Why we’re concerned about ‘buy now, pay later’ services
June 23, 2021
Over the past few years, we’ve noticed an increase in our clients using ‘buy now pay later’ (BNPL) services.
In fact, almost every client we have recently spoken to uses a BNPL service on a regular basis.
BNPL services have exploded into the markets leaving little time to consider its impact and how it should be appropriately regulated.
In New Zealand, 10% of all online purchases were made with some sort of BNPL app last year, according to the 2021 Global Payments Report released in March.
With BNPL services showing no signs of slowing down, we share a few of the reasons why we’re concerned.
No credit and affordability checks
Some BNPL services currently operate without needing to make credit and affordability checks to assess a consumer’s financial situation. This results in people already under financial pressure increasing their risk of falling into unmanageable debt.
Research has shown that most consumers do not view interest-free BNPL as a form of credit, therefore they don’t apply the same level of scrutiny.
No insight into hardship
If a consumer is regularly using services such as Afterpay to pay for groceries, it usually indicates the person is already in financial hardship and cannot meet the cost of day-to-day needs.
It risks putting consumers in a worse situation than the one they are already in.
If consumers are already stretched for cash and are committed to a repayment plan, it also means they have little to no money for emergencies – putting them at higher financial risk.
With several BNPL services expanding and offering their services for in-store purchases, the risk that consumers could take on unaffordable levels of debt is increasing.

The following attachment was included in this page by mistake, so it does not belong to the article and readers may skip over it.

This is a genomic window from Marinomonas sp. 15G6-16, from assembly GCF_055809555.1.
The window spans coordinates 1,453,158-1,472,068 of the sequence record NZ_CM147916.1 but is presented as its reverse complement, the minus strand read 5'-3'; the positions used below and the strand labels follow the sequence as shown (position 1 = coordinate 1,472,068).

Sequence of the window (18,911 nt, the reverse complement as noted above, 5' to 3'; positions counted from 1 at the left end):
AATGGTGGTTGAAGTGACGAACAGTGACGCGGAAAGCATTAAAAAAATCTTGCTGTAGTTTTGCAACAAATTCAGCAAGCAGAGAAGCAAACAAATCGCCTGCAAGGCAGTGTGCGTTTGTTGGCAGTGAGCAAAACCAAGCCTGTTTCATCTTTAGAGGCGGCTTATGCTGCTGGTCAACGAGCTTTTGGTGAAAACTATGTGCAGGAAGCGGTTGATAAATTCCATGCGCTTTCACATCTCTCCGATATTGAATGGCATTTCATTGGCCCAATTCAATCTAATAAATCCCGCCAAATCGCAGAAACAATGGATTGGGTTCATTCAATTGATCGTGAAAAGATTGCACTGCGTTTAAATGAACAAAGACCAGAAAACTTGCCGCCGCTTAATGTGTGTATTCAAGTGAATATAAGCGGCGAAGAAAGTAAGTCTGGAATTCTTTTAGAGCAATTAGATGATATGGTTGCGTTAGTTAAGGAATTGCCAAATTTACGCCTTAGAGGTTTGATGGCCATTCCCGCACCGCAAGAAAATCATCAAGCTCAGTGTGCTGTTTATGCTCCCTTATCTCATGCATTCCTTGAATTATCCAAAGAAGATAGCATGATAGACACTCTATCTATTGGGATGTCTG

Increased credit limits
Another concern for us is the automatic increase of credit limits.
Many BNPL services automatically increase credit limits based on repayment history and spending habits.
It rewards and then encourages consumers to keep spending money they don’t necessarily have.
One of our clients informed us that after they repaid $900 to Afterpay, they were immediately notified that their spend limit was increased to $1400 for future purchases.
Note that this is different to a credit card where banks are required by law to check affordability before approving credit card limit increases.
Hard to manage constant repayments
If consumers are using BNPL services often, particularly different services, it becomes harder to keep track and manage repayments.
It can result in consumers needing to make constant repayments which increases the risk of late fees.
Irregular purchases across different BNPL services can also lead to an increased repayment balance that is unaffordable on the day when consumers get charged – resulting in unavoidable late fees and insufficient money for essential needs.
On top of increased credit limits, users who use the mobile application also get targeted promotional offers that aim to entice clients to make more purchases through the BNPL scheme.
The advertisements make it more challenging for consumers to break away from BNPL schemes.
BNPL can be a helpful way to manage finances, but we are concerned about its potential impact on consumers who are not financially secure.